There are a lot of steps to getting even an out-of-the-box solution working well. But none is more important than paying attention to these:

  • Know your content
  • Know your search audience
  • Know what needs to be found and how it will be looked for
  • Know what is not being found that should be

The operative verb here is to know and to really know anything takes work, brain work, iterative, analytical and thoughtful work. When I see these reactions from IT upon setting off a search query that returns any results: “we’re done” OR “no error messages, good” OR “all these returns satisfy the query,” my reaction is:

  • How do you know the search engine was really looking in all the places it should?
  • What would your search audience be likely to look for and how would they look?
  • Who is checking to make sure these questions are being answered correctly
  • How do you know if the results are complete and comprehensive?

It is the last question that takes digging and perseverance. It is pretty simple to look at search results and see content that should not have been retrieved and figure out why it was. Then you can tune to make sure it does not happen again.

To make sure you didn’t miss something takes systematic “dog work” and you have to know the content. This means starting with a small body of content that it is possible for you to know, thoroughly. Begin with content representative of what your most valued search audience would want to find. Presumably, you have identified these people through establishing a clear business case for enterprise search. (This is not something for the IT department to do but for the business team that is vested in having search work for their goals.) Get these “alpha worker” searchers to show you how they would go about trying to find the stuff they need to get their work done every day, to share with you some of what they consider some of the most valuable documents they have worked with over the past few years. (Yes, years – you need to work with veterans of the organization whose value is well established, as well as with legacy content that is still valuable.)

Confirm that these seminal documents are in the path of the search engine for the index build; see what is retrieved when they are searched for by the seekers. Keep verifying by looking at both content and results to be sure that nothing is coming back that shouldn’t and that nothing is being missed. Then double the content with documents on similar topics that were not given to you by the searchers, even material that they likely would never have seen that might be formatted very differently, written by different authors, and more variable in type and size but still relevant. Re-run the exact searches that were done originally and see what is retrieved. Repeat in scaling increments and validate at every point. When you reach points where content is missing from results that should have been found using the searcher’s method, analyze, adjust, and repeat.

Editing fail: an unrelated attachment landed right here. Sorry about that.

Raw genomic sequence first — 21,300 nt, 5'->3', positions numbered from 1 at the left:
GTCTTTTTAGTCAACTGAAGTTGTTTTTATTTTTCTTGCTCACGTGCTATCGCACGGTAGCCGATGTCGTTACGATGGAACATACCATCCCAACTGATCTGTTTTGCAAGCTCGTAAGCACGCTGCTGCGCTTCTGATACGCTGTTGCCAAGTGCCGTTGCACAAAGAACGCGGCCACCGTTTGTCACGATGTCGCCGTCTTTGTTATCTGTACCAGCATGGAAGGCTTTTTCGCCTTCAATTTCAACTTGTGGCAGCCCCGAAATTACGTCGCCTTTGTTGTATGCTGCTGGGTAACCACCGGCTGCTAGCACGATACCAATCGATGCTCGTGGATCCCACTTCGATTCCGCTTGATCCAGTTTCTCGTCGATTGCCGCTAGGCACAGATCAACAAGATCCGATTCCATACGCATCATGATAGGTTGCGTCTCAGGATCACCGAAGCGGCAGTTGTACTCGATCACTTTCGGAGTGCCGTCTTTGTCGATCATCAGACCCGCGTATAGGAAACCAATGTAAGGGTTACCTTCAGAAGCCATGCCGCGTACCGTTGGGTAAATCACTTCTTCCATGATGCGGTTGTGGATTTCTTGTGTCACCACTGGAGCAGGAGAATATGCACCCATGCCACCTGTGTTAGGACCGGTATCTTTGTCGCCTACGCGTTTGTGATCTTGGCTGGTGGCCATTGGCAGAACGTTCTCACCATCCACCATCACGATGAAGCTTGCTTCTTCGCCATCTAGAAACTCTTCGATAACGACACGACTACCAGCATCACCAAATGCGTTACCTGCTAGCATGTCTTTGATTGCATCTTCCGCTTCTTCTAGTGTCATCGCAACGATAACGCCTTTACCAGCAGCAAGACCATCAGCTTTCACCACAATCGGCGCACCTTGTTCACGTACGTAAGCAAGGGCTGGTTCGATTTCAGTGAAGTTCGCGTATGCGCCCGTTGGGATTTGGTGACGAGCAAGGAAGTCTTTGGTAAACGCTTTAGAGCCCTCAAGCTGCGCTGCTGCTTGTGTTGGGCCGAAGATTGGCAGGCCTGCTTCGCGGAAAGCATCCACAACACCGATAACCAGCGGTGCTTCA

A recent project revealed to me how willing testers are to accept mediocre results when it became apparent how closely content must be scrutinized and peeled back to determine its relevance. They had no time for that and did not care how bad the results were because they had a pre-defined deadline. Adjustments may call for refinements in the query formulation that might require an API to make it more explicit, or the addition of better category metadata with rich cross-references to cover vocabulary variations. Too often this type of implementation discovery signals a reason to shut down the project because all options require human resources and more time. Before you begin, know that this level of scrutiny will be necessary to deliver good-to-great results; set that expectation for your team and management, so it will be acceptable to them when adjustments are needed for more work to be done to get it right. Just don’t blame it on the search engine – get to work, analyze and fix the problem. Only then can you let search loose on your top target audience.